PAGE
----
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Each school day, my sister and I walked a quarter mile down the lane to catch the yellow school bus.

Most of the time I loved those walks and our easy companionship as we waited for the bus to roll into our little valley.

On days when it was windy or cold, I’d snuggle up with my friend, a big Burr oak tree, who’d protect and keep me warm.

It was in those quiet moments I first began to wonder . . .

  • How’d we all get here? Why us?
  • What are we supposed to do? Does somebody tell us?
  • How will I know what to do with my life? When will I know?

 

Purpose in the Present

You’re likely hearing more about purpose-driven businesses, finding your purpose, committing to your purpose, etc.

Why does all this focus on purpose matter?

Similar to the practice of mindfulness — where it’s often perceived as a heavy and all-too-serious practice — exploring purpose can feel hefty too, a bit like your life depends upon it.

Your life does depend on it, yet not so much.

Your purpose is fundamental, sacred even, that’s the ‘does’ part, yet it’s easily and joyfully discoverable, that’s the ‘not so much’ part.

It’s true that exploring your purpose can answer questions about your existence:

  • Why are you here?
  • What are you meant to do in your life?
  • Who are you meant to be?

There’s an alternative to applying rigorous, heavy analysis to identify, quantify, and zero in on the one right thing that’s your purpose.

It’s more about pausing, like I did hugging the sturdy Burr oak, to open space for personal wondering and musing, creating space to roll around and feel into what those questions raise in you.

With time and space to explore, get curious, and experiment, you’ll discover your unique purpose, the one that reflects the authenticity of your life path, distinct from other people or the roles you hold.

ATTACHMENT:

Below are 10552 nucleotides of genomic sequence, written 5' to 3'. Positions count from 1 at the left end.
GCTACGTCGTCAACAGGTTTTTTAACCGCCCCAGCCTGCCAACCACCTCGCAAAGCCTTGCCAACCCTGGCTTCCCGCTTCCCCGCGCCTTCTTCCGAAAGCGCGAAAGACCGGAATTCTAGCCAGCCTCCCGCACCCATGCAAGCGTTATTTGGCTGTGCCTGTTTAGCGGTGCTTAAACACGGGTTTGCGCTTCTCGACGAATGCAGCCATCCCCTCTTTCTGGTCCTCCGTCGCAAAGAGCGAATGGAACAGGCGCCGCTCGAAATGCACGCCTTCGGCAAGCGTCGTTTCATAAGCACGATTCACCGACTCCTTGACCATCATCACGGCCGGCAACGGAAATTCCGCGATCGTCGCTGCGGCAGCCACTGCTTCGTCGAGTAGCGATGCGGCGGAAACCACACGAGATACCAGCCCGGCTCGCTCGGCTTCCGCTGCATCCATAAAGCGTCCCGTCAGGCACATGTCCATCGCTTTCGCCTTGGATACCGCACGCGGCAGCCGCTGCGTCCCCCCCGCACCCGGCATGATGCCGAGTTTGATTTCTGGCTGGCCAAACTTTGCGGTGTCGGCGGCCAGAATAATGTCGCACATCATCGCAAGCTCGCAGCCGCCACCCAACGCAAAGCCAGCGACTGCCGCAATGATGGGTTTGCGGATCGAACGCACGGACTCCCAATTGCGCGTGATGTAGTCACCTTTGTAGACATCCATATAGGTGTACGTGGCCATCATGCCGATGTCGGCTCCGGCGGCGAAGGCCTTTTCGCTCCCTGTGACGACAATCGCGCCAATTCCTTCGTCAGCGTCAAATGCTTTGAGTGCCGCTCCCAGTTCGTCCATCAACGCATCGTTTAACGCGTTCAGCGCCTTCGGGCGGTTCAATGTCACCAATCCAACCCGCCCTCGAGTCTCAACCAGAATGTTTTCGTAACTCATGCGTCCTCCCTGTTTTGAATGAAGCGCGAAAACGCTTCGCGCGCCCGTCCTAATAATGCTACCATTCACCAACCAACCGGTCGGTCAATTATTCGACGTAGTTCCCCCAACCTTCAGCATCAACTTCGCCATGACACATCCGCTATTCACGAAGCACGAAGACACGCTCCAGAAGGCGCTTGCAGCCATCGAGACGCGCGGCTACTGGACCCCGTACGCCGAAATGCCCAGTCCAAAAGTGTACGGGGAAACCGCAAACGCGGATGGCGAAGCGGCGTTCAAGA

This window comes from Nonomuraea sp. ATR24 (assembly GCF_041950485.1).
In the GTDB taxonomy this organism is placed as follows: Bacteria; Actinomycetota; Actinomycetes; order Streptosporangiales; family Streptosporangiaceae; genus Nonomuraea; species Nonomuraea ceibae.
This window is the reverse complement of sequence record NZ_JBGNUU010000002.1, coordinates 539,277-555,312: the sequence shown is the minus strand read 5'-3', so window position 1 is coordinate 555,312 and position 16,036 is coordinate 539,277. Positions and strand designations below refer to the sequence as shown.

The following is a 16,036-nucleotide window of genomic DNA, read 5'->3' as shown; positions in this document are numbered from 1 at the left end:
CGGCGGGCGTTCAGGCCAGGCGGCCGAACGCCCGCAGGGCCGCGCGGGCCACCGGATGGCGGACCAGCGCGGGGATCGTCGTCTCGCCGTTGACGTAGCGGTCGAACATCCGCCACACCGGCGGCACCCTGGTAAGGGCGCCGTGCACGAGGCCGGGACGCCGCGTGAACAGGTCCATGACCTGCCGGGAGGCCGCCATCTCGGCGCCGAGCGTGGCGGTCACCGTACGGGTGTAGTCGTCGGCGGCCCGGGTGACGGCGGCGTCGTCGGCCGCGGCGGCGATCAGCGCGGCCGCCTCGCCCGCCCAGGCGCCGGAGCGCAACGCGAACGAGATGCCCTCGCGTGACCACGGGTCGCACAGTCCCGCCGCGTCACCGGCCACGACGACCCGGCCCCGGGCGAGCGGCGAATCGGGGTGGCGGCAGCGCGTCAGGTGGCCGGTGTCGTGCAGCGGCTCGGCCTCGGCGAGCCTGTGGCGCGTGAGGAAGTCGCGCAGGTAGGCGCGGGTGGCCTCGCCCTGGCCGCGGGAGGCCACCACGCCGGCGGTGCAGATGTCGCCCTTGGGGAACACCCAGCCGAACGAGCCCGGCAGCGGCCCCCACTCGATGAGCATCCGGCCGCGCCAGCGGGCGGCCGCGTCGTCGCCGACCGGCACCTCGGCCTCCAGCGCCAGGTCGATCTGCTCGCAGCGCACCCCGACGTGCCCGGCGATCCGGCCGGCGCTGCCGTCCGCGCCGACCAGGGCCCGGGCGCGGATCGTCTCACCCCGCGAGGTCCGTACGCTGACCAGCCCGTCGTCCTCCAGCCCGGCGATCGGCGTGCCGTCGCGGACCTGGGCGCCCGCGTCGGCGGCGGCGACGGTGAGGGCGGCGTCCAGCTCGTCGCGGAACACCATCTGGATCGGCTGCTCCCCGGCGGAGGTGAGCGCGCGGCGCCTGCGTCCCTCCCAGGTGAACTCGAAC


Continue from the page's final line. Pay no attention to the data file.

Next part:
And, because you’re on a path through life, no matter how old you are, or where you reside today, or what you’re currently up to, pausing to noodle on questions of purpose can be light, fun, and tap into the best of you right where you already are!

 

 

Seeking Your Purpose

The three primary areas to explore include: your gifts, your passions, and your values.

What are your unique gifts, those that not only come naturally to you, but that you really enjoy doing?

Rather than depleting your energy, expressing these gifts brings you energy. You lose track of time when engaged in these gifts.

What rouses your passion? In other words, if your security needs — a roof over your head, enough money to cover your basic needs — were no longer a factor, what would you want to spend your time doing?

What would you want to use your life energy to explore, experience or accomplish?

What values and experiences stand out as important to you? Can you let yourself feel into them? Bring them to mind and note how your body responds?

Your non-negotiables will be more obvious.

As you give yourself permission to explore and play around with these questions, you’ll circle in and ultimately land on your purpose.

When you do, you’ll notice you have even increased energy and re-ignited passion.You’ll consider what your next right action step will be in creating or contributing to the greater good using your purpose.

Back in my rudimentary child’s mind, I knew I wanted to help people have better conversations. It was clear to me even then!

In grade school, my purpose showed up as me being kind to other kids and adults.

Later in high school, it involved me initiating conversations with people who had differing experiences and points of view.

In my career, it included both of those, and convening conversations that would be described as tricky at best, painful at the worst.

Seek your own thread by looking back on your life — what keeps showing up and feels essential?

Ultimately, purpose is a statement about the difference you are trying to make in the world by how you want to show up.

Only you develop your personal purpose.

It helps to write your purpose out in a statement that you can roll off your tongue, because when you do, you can repeat it like a mantra to guide you through your day.

Remember, this about your purpose:

  • It isn’t inherited, invented or chosen from a list, but rather encountered, stumbled upon, revealed in a discovery process.
  • It’s found by curiously exploring past interests and experiences with an eye to your present and future identity.
  • Captures your unique gift to the world, related to your core values and motivations.
  • Impacts all aspects of your life – not one role.
  • Is a path that nourishes you and provides you meaning, energy, and daily focus when you’re connected to it.
  • Isn’t a profession, but can be a part of the role you hold professionally.

Acting on your purpose has benefits far beyond your own fulfillment. Purpose is adaptive, in an evolutionary sense, and helps you and the human species to survive.